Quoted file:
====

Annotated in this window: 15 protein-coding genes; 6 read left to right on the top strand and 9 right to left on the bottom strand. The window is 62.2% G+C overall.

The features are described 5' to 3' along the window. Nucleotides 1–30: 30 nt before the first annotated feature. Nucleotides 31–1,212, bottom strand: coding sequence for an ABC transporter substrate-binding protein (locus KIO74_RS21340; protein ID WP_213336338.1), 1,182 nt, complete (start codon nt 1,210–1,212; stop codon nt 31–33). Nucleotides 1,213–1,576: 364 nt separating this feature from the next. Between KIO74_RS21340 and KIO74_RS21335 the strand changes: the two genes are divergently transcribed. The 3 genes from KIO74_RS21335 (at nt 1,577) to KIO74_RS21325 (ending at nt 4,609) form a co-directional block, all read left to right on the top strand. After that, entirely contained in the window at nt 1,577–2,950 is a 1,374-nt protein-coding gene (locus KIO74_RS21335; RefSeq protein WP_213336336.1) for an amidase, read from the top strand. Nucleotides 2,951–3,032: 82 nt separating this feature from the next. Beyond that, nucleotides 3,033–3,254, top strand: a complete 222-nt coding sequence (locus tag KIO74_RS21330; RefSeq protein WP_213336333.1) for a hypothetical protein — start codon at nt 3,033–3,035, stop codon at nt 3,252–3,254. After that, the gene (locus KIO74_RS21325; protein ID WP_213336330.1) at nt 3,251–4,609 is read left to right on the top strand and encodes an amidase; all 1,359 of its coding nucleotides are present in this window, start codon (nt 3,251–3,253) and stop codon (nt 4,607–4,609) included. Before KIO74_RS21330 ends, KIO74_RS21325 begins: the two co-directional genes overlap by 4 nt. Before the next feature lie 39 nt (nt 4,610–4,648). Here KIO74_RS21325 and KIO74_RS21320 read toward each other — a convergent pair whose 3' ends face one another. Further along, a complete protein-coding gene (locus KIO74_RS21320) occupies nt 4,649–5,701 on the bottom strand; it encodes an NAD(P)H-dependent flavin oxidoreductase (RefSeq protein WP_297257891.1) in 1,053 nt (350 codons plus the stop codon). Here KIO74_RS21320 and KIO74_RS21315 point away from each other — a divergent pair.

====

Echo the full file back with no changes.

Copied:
Annotated in this window: 15 protein-coding genes; 6 read left to right on the top strand and 9 right to left on the bottom strand. The window is 62.2% G+C overall.

The features are described 5' to 3' along the window. Nucleotides 1–30: 30 nt before the first annotated feature. Nucleotides 31–1,212, bottom strand: coding sequence for an ABC transporter substrate-binding protein (locus KIO74_RS21340; protein ID WP_213336338.1), 1,182 nt, complete (start codon nt 1,210–1,212; stop codon nt 31–33). Nucleotides 1,213–1,576: 364 nt separating this feature from the next. Between KIO74_RS21340 and KIO74_RS21335 the strand changes: the two genes are divergently transcribed. The 3 genes from KIO74_RS21335 (at nt 1,577) to KIO74_RS21325 (ending at nt 4,609) form a co-directional block, all read left to right on the top strand. After that, entirely contained in the window at nt 1,577–2,950 is a 1,374-nt protein-coding gene (locus KIO74_RS21335; RefSeq protein WP_213336336.1) for an amidase, read from the top strand. Nucleotides 2,951–3,032: 82 nt separating this feature from the next. Beyond that, nucleotides 3,033–3,254, top strand: a complete 222-nt coding sequence (locus tag KIO74_RS21330; RefSeq protein WP_213336333.1) for a hypothetical protein — start codon at nt 3,033–3,035, stop codon at nt 3,252–3,254. After that, the gene (locus KIO74_RS21325; protein ID WP_213336330.1) at nt 3,251–4,609 is read left to right on the top strand and encodes an amidase; all 1,359 of its coding nucleotides are present in this window, start codon (nt 3,251–3,253) and stop codon (nt 4,607–4,609) included. Before KIO74_RS21330 ends, KIO74_RS21325 begins: the two co-directional genes overlap by 4 nt. Before the next feature lie 39 nt (nt 4,610–4,648). Here KIO74_RS21325 and KIO74_RS21320 read toward each other — a convergent pair whose 3' ends face one another. Further along, a complete protein-coding gene (locus KIO74_RS21320) occupies nt 4,649–5,701 on the bottom strand; it encodes an NAD(P)H-dependent flavin oxidoreductase (RefSeq protein WP_297257891.1) in 1,053 nt (350 codons plus the stop codon). Here KIO74_RS21320 and KIO74_RS21315 point away from each other — a divergent pair.